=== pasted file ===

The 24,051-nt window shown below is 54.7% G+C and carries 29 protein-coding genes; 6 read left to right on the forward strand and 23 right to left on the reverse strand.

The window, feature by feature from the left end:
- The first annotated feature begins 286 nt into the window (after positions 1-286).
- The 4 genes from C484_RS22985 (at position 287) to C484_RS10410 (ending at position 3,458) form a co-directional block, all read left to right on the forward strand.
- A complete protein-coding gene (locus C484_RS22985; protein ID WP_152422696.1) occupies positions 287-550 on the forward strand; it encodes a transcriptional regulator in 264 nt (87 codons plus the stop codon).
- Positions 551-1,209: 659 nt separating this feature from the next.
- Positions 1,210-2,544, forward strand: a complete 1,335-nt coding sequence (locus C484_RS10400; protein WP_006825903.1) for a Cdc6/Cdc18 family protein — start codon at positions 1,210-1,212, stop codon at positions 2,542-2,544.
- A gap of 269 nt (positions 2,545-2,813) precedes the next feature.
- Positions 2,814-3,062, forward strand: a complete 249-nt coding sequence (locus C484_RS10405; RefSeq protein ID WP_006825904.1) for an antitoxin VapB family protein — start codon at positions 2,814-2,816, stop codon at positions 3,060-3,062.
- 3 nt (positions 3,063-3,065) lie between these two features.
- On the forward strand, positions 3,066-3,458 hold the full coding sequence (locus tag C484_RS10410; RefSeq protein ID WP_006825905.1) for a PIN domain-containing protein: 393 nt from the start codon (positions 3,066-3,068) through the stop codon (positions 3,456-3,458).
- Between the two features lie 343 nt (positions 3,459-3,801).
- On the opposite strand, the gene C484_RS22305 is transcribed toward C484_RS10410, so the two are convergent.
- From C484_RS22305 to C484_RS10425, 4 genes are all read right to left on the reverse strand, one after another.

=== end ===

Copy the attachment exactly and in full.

The 24,051-nt window shown below is 54.7% G+C and carries 29 protein-coding genes; 6 read left to right on the forward strand and 23 right to left on the reverse strand.

The window, feature by feature from the left end:
- The first annotated feature begins 286 nt into the window (after positions 1-286).
- The 4 genes from C484_RS22985 (at position 287) to C484_RS10410 (ending at position 3,458) form a co-directional block, all read left to right on the forward strand.
- A complete protein-coding gene (locus C484_RS22985; protein ID WP_152422696.1) occupies positions 287-550 on the forward strand; it encodes a transcriptional regulator in 264 nt (87 codons plus the stop codon).
- Positions 551-1,209: 659 nt separating this feature from the next.
- Positions 1,210-2,544, forward strand: a complete 1,335-nt coding sequence (locus C484_RS10400; protein WP_006825903.1) for a Cdc6/Cdc18 family protein — start codon at positions 1,210-1,212, stop codon at positions 2,542-2,544.
- A gap of 269 nt (positions 2,545-2,813) precedes the next feature.
- Positions 2,814-3,062, forward strand: a complete 249-nt coding sequence (locus C484_RS10405; RefSeq protein ID WP_006825904.1) for an antitoxin VapB family protein — start codon at positions 2,814-2,816, stop codon at positions 3,060-3,062.
- 3 nt (positions 3,063-3,065) lie between these two features.
- On the forward strand, positions 3,066-3,458 hold the full coding sequence (locus tag C484_RS10410; RefSeq protein ID WP_006825905.1) for a PIN domain-containing protein: 393 nt from the start codon (positions 3,066-3,068) through the stop codon (positions 3,456-3,458).
- Between the two features lie 343 nt (positions 3,459-3,801).
- On the opposite strand, the gene C484_RS22305 is transcribed toward C484_RS10410, so the two are convergent.
- From C484_RS22305 to C484_RS10425, 4 genes are all read right to left on the reverse strand, one after another.